Monica Bellucci has a magnetic beauty and moves with elegance, but she seemed to hold herself back, and her voice – the most important attribute in this staging –was flat toned and monotonous. Where was the passion and the emotion I had felt in Fanny Ardant’s voice-over in Tom Volf’s 2017 film Maria by Callas? Bellucci ought to have been directed to play up Maria Callas’s rough edges, putting more texture and variety into her voice. She opened up only towards the end of the play when reading one of Maria’s last fervent love letters to Onassis. Finally, I sensed some feeling – in this case, the onset of apprehension. When reading the letter Maria had written to her best friend, Bellucci’s voice trembled as she quoted, “He didn’t even have the decency to tell me personally that he was getting married”.
Still, with a spot-on choice of text excerpts, arias, instrumental music, and well-balanced lighting with an effective range of intensities Tom Volf put the actress in focus at all times, letting her appear strong as well as vulnerable, and he managed to span 30 years of Maria Callas’s life in a well-paced succinct 70 minutes.
Carla Galvão and Sara de Castro in The Two Character Play. Photo courtesy of Almada Festival.
Among the Portuguese productions, I discovered a late Tennessee Williams Play Duas personagens (The Two Character Play) directed and performed by Carla Galvão and Sara de Castro. As a student growing up in Luxembourg I had read and reread The Glass Menagerie, A Streetcar Named Desire, Orpheus Descending, and The Night of the Iguana and was mesmerized by the dialogue of Williams’s passionate outsiders in Dixieland’s bigoted society. Lonely outsiders, hungry for another life, for love they can’t find, and who try to find solace in their own lies, drugs, alcohol, or sex. In this later work the lauded American playwright had attempted a new style that was not well received, although he still recorded and depicted the reality of his time. He wrote The Two Character Play during the struggle for human and civil rights in the USA. A brother and a sister, two abandoned actors on tour, are locked up in an empty theatre and try to overcome their traumatic childhood experiences and to forget their dreary present.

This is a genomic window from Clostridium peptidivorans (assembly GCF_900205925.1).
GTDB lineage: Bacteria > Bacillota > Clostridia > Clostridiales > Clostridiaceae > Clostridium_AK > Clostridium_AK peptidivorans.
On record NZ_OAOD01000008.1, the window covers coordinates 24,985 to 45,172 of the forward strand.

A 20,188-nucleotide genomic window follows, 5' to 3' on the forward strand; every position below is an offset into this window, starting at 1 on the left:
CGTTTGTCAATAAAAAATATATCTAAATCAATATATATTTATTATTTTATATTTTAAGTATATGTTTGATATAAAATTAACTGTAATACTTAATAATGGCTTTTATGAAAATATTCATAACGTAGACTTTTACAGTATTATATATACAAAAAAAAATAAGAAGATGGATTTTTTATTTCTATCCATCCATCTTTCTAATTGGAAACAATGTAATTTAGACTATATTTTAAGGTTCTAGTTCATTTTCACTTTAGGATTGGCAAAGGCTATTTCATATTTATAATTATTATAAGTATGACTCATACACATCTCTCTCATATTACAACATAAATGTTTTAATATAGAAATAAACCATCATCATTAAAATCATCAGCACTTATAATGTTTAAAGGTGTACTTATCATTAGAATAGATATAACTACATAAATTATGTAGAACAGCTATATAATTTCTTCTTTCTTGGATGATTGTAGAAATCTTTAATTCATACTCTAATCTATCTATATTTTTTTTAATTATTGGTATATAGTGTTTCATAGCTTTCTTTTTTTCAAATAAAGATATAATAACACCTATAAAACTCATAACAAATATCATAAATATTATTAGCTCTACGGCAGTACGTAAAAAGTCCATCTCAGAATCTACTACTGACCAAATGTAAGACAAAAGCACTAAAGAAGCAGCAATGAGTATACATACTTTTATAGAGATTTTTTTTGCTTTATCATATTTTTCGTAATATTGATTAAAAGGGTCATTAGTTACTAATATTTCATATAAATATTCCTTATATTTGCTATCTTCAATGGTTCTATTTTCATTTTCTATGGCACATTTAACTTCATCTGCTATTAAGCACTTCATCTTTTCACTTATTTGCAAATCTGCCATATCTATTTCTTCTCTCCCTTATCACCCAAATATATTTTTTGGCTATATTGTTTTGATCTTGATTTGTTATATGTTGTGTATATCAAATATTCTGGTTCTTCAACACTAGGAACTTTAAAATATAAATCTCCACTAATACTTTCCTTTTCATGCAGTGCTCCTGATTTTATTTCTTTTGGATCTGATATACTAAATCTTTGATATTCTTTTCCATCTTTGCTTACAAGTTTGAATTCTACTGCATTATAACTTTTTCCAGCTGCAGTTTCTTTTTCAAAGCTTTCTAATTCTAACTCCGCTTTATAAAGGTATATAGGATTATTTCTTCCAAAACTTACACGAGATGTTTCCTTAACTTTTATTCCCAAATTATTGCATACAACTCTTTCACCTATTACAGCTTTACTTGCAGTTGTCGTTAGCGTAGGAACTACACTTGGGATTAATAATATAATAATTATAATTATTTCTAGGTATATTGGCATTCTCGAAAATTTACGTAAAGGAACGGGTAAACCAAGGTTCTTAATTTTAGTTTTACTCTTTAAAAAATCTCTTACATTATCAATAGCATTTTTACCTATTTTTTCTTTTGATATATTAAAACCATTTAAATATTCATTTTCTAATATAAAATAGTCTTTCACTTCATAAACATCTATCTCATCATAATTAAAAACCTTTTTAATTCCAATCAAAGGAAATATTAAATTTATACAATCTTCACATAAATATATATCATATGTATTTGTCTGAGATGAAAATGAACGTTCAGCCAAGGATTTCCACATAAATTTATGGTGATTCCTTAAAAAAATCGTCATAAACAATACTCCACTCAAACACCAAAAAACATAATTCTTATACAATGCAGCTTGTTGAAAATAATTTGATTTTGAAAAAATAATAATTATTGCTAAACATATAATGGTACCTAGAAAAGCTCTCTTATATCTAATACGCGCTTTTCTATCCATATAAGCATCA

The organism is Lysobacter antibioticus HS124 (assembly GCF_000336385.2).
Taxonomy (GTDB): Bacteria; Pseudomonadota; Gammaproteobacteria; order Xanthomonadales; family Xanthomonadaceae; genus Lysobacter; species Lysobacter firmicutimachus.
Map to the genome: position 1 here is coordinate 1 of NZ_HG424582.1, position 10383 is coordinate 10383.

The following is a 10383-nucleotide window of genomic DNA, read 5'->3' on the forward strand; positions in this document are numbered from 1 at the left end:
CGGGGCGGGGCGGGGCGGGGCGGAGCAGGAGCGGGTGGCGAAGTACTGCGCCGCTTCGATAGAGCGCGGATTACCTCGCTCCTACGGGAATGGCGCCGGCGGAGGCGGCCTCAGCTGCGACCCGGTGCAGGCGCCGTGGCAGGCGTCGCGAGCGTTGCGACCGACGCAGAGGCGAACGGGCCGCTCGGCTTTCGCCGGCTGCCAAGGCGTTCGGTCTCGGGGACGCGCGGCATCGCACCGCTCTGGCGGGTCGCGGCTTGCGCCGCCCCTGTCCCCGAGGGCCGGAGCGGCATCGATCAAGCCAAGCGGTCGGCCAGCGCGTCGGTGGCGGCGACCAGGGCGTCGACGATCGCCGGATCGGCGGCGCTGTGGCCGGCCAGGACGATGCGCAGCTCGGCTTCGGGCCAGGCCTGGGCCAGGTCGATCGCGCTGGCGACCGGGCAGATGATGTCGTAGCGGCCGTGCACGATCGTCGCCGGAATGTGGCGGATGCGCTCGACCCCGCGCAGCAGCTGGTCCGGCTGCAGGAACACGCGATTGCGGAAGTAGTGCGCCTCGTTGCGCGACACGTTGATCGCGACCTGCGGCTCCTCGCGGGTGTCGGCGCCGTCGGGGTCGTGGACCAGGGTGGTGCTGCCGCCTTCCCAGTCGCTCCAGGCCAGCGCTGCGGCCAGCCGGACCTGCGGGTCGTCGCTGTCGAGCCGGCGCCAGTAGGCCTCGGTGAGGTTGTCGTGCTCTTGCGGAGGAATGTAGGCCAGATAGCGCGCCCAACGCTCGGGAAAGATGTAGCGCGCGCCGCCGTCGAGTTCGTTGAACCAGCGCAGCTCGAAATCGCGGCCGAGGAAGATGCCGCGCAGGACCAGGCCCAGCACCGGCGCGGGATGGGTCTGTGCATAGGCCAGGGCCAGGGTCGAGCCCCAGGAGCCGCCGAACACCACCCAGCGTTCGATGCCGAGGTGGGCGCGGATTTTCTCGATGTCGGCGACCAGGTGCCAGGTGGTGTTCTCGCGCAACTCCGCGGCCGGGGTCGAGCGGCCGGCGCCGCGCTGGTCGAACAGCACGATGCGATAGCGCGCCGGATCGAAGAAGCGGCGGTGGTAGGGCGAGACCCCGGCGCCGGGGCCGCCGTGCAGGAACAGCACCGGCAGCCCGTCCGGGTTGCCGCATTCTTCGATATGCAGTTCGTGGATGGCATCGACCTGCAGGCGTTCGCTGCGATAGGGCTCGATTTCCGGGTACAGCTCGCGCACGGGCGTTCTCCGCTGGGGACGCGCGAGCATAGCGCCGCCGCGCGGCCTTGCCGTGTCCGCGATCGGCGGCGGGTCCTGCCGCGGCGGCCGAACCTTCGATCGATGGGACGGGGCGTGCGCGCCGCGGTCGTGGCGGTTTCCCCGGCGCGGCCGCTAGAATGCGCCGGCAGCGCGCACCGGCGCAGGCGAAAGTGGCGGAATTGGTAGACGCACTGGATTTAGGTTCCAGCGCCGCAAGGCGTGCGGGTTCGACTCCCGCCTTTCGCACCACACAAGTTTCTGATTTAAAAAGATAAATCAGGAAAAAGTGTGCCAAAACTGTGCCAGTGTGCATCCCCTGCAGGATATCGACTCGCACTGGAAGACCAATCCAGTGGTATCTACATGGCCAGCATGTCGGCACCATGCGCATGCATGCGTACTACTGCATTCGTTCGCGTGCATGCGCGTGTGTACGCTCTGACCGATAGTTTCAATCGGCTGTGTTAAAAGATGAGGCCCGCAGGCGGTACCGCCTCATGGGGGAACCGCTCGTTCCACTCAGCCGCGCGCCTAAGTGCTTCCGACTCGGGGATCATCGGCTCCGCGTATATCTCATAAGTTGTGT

Monica Bellucci in Maria Callas. Photo credit: Tom Volf.
I asked Sara de Castro and Carla Galvão what had motivated them to choose to stage this play during the pandemic. They told me that Tennessee Williams wrote timeless and universal plays. The Two Character Play, though, has an atypically absurd side to it, and when they read it during the first lockdown they found that it matched their momentary reality – not only because of being locked in but also because of the fragile situation the artists were in. It seemed a beautiful metaphor to them, for they believe that without a supportive structure, without others, we lose sight of our way forward and of our future. And that this was true not only for artists but for all of us.
As I sat in the Teatro-Estudio Antonio Assunção in Almada watching The Two Character Play, I was impressed not only by the modernity and quality of the small theatre but above all by how the space did not dampen the intensity of the two actresses. They both wore black trousers and black tops and performed on a bare black stage. In the middle of the stage there was only a large partially-split beam of wood which they swung back and forth, and every time one of them did so, we heard music – an original composition by Duarte Moreira and Sérgio Milhano that became part of the performance. The swaying of the wood and the music added lightness to the atmosphere of the complex play.
The original brother and sister are here two sisters which, according to the directors/actresses, offers the possibility to reflect on how women are restricted all over the world. The moment Carla Galvão and Sara de Castro strode onto the stage, they filled the space as two fascinating Tennessee Williams characters – actually four characters, as the two locked-in actors performing a play all by themselves are additionally two sisters. The two confronted each other, threatened each other, lied to each other, and, clung to each other as they desperately tried to find a way out of their distressing situation. Each gesture, each movement, each facial expression, each scream was right and let the audience grasp the situation and get to the heart of the characters. Although the performance started with a high level of tension, the rhythm increased the suspense as the play unfolded. Carla Galvão and Sara de Castro are two rare talents, brilliant as directors and as actresses.